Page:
Music Theatre Dance History is a course that, with dance as the focal point, explores the most influential names that contributed to American musical theatre as we know it today. Despite it's relative youth, there is much to explore with regard to the growth of movement and choreography in the musical theatre industry. As students learn about each influencer they will experience the significance of dance in musical theatre as it progresses through it's three main evolutionary stages; from primarily decorative dance, to dance that is meaningful and often complements the narrative, and then to dance that is essential and integral to the piece as a whole. Designed as a compliment to the standard musical theatre history courses, this class offers primarily undergraduate students greater insight into choreographer's who's contributions are invaluable but often aren't part of the standard MT history curriculum.

  • Gain a working knowledge of the lives of the most important names in the history of dance in musical theatre.

  • Understand the role dance plays in decorating, complementing, and/or cultivating a narrative.

  • Achieve a theoretical understanding of the different styles explored by each choreographer, as well as how each influenced (and/or was influenced by the others).

  • Bolster their theoretical understanding  by watching videos of choreography while dissecting and discussing the themes, patterns, evolutions, and revolutions therein.

  • Using their own personal skills and experiences, students will create weekly expressions of the thematic elements explored; thereby turning a conceptual understanding into a practical and applicable knowledge base for future work both on stage and off.

About the course


Learning Outcomes

*Footlight Parade, Busby Berkeley, 1933

*Top Hat, Fred Astaire/Hermes Pan, 1935

*An American in Paris, Gene Kelly, 1951

*Balanchine, George Balanchine, American Masters, 2004

*Oklahoma! (Hollywood version), Agnes de Mille, 1955

*On the Riviera, Jack Cole, 1951

*A Chorus Line, Michael Bennett, 2006

*Hello, Dolly!, Gower Champion, 1994

*West Side Story, Jerome Robbins, 2008

*The Band Wagon, Michael Kidd, 1953

*All That Jazz, Bob Fosse, 1979

*Sweet Charity, Bob Fosse, 1969

*The Will Rogers Follies, Tommy Tune, 1991

*Contact (TV broadcast), Susan Stroman, 2002

*Stormy Weather, Katherine Dunham, 1943



[click here to access all videos]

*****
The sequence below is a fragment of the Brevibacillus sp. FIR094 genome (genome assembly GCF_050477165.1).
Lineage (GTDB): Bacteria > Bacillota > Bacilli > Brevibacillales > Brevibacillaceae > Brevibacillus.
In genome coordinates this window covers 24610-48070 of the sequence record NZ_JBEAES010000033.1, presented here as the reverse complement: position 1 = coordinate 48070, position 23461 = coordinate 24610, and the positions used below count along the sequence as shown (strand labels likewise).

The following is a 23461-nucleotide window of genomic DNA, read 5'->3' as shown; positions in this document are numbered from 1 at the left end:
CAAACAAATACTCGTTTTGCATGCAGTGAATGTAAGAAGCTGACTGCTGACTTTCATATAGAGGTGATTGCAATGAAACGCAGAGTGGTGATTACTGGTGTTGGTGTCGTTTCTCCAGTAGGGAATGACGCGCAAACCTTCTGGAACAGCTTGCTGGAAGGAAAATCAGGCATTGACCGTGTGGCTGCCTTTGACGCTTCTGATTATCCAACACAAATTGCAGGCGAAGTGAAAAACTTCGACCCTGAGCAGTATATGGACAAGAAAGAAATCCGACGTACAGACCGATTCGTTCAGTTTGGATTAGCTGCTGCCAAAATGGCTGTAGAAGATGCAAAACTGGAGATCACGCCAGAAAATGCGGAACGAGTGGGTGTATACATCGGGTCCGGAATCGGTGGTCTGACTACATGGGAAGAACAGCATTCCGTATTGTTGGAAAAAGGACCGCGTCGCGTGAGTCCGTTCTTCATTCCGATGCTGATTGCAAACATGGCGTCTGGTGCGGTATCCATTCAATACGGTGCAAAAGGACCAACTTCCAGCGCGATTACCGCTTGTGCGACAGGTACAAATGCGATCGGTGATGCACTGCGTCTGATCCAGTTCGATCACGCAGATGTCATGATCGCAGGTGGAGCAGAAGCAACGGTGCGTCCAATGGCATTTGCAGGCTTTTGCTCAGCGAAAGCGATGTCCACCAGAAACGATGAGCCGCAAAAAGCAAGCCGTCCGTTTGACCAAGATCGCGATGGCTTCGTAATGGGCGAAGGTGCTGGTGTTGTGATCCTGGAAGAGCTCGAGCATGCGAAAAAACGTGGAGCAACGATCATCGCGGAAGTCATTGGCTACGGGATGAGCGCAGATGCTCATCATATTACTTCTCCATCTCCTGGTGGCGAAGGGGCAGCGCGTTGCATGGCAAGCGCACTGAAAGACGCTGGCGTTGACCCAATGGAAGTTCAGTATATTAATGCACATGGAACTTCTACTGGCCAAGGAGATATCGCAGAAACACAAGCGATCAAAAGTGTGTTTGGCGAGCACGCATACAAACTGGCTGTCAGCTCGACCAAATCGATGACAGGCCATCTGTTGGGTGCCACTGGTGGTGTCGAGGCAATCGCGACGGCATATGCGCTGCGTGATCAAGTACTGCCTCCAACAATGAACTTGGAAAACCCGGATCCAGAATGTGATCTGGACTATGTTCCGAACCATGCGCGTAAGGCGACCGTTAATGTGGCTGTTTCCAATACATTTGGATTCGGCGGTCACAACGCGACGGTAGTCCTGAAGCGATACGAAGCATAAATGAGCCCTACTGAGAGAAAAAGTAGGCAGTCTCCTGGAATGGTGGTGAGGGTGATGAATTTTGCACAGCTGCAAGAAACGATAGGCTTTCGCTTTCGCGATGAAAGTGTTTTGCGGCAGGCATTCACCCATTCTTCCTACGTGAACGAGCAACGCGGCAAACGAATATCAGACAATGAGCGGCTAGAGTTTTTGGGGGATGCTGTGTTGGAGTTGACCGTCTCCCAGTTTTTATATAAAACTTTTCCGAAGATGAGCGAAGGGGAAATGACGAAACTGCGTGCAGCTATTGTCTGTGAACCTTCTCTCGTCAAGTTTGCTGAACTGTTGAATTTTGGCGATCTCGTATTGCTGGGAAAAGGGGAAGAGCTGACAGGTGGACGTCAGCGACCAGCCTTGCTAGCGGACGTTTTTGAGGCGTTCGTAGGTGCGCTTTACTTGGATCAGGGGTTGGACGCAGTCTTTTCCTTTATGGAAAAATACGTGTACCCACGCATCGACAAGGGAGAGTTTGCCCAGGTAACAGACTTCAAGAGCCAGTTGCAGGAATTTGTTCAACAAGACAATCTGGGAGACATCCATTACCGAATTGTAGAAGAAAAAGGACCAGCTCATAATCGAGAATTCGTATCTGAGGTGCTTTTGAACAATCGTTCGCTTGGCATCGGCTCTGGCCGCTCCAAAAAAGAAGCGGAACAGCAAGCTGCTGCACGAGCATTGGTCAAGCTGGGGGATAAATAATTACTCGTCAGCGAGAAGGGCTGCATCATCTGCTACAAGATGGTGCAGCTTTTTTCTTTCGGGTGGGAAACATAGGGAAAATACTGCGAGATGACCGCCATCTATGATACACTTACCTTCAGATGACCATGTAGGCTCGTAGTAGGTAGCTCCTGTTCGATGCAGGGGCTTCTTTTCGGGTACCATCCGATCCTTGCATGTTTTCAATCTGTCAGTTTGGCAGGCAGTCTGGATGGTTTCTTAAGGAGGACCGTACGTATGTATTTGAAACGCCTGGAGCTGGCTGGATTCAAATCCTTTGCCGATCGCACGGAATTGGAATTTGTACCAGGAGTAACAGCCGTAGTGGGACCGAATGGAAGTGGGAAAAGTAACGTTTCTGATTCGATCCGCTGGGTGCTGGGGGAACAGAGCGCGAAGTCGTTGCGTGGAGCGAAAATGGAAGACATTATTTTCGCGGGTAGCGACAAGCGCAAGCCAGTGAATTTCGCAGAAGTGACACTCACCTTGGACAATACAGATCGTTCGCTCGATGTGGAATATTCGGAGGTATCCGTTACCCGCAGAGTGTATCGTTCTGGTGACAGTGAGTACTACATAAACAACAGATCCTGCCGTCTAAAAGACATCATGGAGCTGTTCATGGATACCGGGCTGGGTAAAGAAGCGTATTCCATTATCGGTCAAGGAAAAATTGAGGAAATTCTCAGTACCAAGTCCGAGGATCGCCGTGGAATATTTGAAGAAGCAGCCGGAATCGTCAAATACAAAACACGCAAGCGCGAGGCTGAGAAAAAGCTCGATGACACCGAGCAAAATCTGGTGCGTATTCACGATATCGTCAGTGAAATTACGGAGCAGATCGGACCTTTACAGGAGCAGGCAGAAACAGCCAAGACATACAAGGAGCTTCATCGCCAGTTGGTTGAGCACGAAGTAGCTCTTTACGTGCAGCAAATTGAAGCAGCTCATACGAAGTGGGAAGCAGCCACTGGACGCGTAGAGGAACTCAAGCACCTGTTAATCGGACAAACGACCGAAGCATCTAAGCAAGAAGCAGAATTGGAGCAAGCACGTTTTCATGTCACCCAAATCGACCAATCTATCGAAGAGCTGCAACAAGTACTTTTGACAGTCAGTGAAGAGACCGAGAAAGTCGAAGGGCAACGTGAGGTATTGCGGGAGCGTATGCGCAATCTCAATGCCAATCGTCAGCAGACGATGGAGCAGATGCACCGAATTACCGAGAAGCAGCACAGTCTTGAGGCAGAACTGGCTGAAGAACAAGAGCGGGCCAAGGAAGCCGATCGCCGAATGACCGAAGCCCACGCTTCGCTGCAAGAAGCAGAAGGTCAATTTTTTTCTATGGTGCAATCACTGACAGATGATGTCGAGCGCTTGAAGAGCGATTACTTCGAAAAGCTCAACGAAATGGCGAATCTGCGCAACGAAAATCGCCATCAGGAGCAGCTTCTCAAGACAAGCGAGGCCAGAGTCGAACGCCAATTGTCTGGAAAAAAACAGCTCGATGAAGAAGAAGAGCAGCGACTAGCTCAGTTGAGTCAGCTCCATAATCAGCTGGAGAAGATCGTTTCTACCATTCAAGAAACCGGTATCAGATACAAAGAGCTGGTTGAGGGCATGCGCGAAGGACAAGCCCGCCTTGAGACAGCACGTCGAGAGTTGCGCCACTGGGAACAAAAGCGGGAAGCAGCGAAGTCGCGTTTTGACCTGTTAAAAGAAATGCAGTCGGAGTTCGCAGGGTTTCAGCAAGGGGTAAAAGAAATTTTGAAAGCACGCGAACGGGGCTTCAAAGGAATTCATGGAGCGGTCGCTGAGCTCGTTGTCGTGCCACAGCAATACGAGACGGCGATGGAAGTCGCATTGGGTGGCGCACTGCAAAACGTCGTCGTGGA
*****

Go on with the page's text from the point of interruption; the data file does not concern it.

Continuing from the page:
*By clicking the above link you agree to use these videos ONLY for the assigned viewing purposes of this course.

Broadway, The Golden Years: Jerome Robbins and the Great Choreographer Directors 1940 to the Present

- Robert Emmet Long, 2003

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Hoofing on Broadway: A History of Show Dancing

- Richard Kislan, 1987

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Conversations with Choreographers

- Sventlana McLee Grody & Dorothy Daniels Lister, 1996

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contact info


a history of musical theatre dance

Zachary D. McConnell - Instructor


Policies, Assignments, and Grading

This course is graded on a point system and translated into letters at the end of the semester. The breakdown of points and grading are as follows.


Weekly Assignments/Final Exam - 120 Points

Attendance/Class Participation - 80 Points


190-200+ = A

180-189 = A-

170-179 = B+

160-169 = B

150-159 = B-

140-149 = C+

130-139 = C

120-129 = C-

110-119 = D

0-109 = F

Each week, starting with week 2, students will be tasked to create a thematic representation of that week's choreographer(s) to be turned in the following tuesday. Students are free to choose their medium of expression (visual art, music, oral report, game, dance, etc.). BE CREATIVE. There are only two requirements:


1. The assignment demonstrates an acute understanding of the themes discussed in class and their pertinence to the choreographer(s) in question.


2. The assignment exhibits something unique to the student and their connection to the material. In other words: I want to see YOU in how you cultivate and complete the assignment.


Addendum: These weekly assignments are OPTIONAL. Should students choose to complete them, each weekly assignment will award them points toward WAVING their final exam for the semester. Each completed assignment that meets the aforementioned requirements and is turned in ON-TIME, will award the student 10 points. Late assignments will receive only 5 points. Late assignments will be accepted no later than START OF CLASS ON FRIDAY. If only half of the assignments are completed, the student will need to earn 60 points on the final exam. If the student completes ALL 12 weekly assignments (120 points total) they will have the option to wave the final exam completely or take the final for extra credit.

Weekly assignments



Like the weekly assignments, attendance is OPTIONAL. Your grade will not be penalized for missing a class. However, if you miss a class, you will not have the option to complete that weeks assignment as being absent  will deprive you of the necessary information to do so. Therefore, missing EVEN ONE class, will obligate you to take the final exam, in order to achieve the necessary points to pass the course.

Appropriating someone else’s words or work without attribution is plagiarism, and a serious breach of academic integrity. If you are using the words of another person in your work, you must include a proper notation in your text, noting the source by author and publication date (e.g. “Boardman, 1976”). You must also include a full citation of that work in your bibliography. Failure to do so will result in a failing grade for the assignment, possibly for the course as well, and the incident will be reported to the Dean.

Zachary D. McConnell - Instructor

Class Times: Tuesday & Friday, 10:00am-11:50am

Phone: (616) 402-7016

Office Hours: By appointment